Wales keen to make Fiji go boo hoo
CARDIFF, Wales (AP) — A little booing has gone a long way in Wales.
Jeers by a minority of fans during the 33-28 loss to Australia last weekend has taken up most of the attention of Wales in the buildup to the 50th anniversary test with Fiji at Millennium Stadium on Saturday.
Criticism has come almost daily out of the Wales camp for the home fans who booed Rhys Priestland as he entered the match in the second half for injured flyhalf Dan Biggar. Commentators also rounded on fans who booed Wallabies pivot Bernard Foley during his goalkicks.
Wales coach Warren Gatland noted social media critics almost drove Priestland to quit rugby in recent years, and he hoped he “plays well and puts two fingers up” to his knockers.
Defence coach Shaun Edwards added, “You boo one of us, you boo all of us.”
“If you boo Rhys Priestland, you boo myself, you boo Warren Gatland, you boo Leigh Halfpenny, you boo the Welsh jersey. I am not very happy about it,” Edwards added.
“If people are around those people in the crowd, and they are silly enough to do it again, I would like to think that the rest of the crowd would let them know what they think about them.”
Teammates have also come to the defence of Priestland, who has been silent. He starred for Wales in the 2011 World Cup and 2012 Six Nations Grand Slam, but he’s been affected by inconsistency and injuries since then. With Biggar and goalkicker Leigh Halfpenny nobbled by injuries, the pressure is on Priestland to repay Gatland’s faith, as he should be the starter and goalkicker after Fiji against New Zealand and South Africa, too.
He’s among eight changes to the side which lost to Australia, but Gatland fully believed they still have the firepower to win. There was similar confidence on the occasion of Fiji’s last visit in 2010, when Wales made nine changes and Fiji led 13-6 at halftime and hit an injury-time penalty to draw 16-16. All of the Wales side was booed that night.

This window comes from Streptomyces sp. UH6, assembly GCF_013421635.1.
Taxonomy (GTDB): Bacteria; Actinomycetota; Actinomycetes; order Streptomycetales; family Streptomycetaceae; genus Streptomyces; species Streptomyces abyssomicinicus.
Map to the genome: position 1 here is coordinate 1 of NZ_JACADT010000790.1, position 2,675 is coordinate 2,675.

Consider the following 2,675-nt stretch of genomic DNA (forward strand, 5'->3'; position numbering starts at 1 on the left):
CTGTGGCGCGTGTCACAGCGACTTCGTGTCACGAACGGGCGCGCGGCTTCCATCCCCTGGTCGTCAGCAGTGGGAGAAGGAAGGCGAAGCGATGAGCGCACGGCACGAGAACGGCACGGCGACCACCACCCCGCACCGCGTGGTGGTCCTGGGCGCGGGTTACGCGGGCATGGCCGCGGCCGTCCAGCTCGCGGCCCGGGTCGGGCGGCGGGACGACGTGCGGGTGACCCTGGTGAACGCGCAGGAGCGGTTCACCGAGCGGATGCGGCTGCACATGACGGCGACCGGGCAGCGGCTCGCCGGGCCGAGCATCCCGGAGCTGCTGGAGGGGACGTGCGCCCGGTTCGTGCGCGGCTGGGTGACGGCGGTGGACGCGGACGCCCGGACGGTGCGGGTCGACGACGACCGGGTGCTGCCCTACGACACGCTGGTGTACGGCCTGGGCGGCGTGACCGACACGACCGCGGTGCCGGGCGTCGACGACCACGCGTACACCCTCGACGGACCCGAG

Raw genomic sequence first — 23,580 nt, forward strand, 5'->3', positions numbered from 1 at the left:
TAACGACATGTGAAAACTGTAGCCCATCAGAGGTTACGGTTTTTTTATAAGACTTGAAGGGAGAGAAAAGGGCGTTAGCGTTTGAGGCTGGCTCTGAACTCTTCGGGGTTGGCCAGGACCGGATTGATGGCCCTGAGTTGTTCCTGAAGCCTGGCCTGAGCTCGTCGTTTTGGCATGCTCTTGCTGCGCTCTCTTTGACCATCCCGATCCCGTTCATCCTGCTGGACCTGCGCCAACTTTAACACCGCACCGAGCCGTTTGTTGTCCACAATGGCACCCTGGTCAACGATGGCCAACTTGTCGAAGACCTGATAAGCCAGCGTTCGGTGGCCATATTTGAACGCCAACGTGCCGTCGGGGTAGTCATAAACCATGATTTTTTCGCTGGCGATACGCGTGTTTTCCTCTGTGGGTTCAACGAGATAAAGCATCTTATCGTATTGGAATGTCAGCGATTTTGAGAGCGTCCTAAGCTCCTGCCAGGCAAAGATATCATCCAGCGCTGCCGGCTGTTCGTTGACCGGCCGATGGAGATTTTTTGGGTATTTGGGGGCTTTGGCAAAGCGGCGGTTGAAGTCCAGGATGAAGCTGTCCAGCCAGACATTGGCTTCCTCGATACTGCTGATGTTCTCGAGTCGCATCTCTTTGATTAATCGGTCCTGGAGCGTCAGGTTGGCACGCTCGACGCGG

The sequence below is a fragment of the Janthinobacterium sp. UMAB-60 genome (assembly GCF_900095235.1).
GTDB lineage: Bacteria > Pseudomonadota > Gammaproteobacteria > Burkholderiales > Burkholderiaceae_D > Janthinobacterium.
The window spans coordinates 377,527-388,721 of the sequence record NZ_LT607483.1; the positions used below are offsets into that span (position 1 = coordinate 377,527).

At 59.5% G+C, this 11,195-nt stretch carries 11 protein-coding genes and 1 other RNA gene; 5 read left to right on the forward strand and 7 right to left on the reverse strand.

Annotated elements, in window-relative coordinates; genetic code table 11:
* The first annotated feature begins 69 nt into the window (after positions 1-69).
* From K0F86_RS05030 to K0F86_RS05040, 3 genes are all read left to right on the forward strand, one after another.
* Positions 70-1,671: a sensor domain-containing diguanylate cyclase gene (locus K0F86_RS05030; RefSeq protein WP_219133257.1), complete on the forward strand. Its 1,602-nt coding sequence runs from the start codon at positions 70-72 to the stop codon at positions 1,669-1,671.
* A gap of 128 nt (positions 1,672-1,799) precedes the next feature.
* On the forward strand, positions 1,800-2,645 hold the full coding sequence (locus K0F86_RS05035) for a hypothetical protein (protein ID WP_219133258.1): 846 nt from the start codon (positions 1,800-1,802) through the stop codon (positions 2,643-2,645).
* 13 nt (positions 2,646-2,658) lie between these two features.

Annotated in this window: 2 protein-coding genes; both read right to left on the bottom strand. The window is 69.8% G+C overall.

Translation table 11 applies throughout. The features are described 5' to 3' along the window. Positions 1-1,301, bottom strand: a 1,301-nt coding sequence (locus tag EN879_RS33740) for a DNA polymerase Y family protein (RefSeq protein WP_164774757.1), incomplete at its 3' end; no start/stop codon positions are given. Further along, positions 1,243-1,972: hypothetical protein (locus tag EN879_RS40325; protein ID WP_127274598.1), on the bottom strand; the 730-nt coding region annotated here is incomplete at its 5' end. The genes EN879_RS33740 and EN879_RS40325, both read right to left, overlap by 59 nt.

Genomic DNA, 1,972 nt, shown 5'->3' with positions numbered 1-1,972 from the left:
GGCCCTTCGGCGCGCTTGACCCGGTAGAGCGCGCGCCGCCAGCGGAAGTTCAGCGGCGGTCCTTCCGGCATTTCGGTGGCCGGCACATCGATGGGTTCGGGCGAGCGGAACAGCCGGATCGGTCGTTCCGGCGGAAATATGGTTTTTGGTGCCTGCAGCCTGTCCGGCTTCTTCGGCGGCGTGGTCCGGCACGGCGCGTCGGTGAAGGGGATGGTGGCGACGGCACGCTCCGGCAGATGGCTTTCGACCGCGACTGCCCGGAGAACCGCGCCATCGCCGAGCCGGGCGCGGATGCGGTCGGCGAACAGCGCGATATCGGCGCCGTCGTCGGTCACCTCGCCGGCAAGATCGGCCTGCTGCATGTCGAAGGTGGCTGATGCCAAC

Fiji began its northern tour with a 40-15 loss to France in Marseille. The pack, led by flanker Akapusi Qera, trained with Georgia near Toulouse and held its own against the French, and is unchanged. The backs were caught short on the flanks and succumbed to a couple of clever chips, and have been bolstered by the injection of big men Josh Matavesi at 10, Nemani Nadolo at 12, and Vereniki Goneva at 13.
Matavesi has played flyhalf for Fiji once, five years ago, in his debut international season, after he missed out on England Under-20s. His confidence was typical.
“If the ball comes scrappy, I’m not afraid to take it up the guts against Rhys Priestland,” Matavesi said. “Our system is a little bit crazy at times. But it’s what Fiji want, so I am happy. I just have to give it to the boys outside me, and let them do their magic.”
Wales: Liam Williams, Alex Cuthbert, Scott Williams, Jamie Roberts, George North, Rhys Priestland, Mike Phillips; Taulupe Faletau, Justin Tipuric, Dan Lydiate, Luke Charteris, Bradley Davies, Samson Lee, Scott Baldwin, Gethin Jenkins (captain). Reserves: Emyr Phillips, Nicky Smith, Rhodri Jones, Alun Wyn Jones, James King, Rhodri Williams, James Hook, Cory Allen.
Fiji: Metuisela Talebula, Waisea Nayacalevu, Vereniki Goneva, Nemani Nadolo, Asaeli Tikoirotuma, Josh Matavesi, Nikola Matawalu; Masi Matadigo, Akapusi Qera (captain), Dominiko Waqaniburotu, Api Ratuniyarawa, Leone Nakarawa, Manasa Saulo, Sunia Koto, Campese Ma;afu. Reserves: Tuapati Talemaitoga, Jerry Yanuyanutawa, Isei Colati, Tevita Cavubati, Mala Ravulo, Henry Seniloli, Jonetani Ralulu, Timoci Nagusa.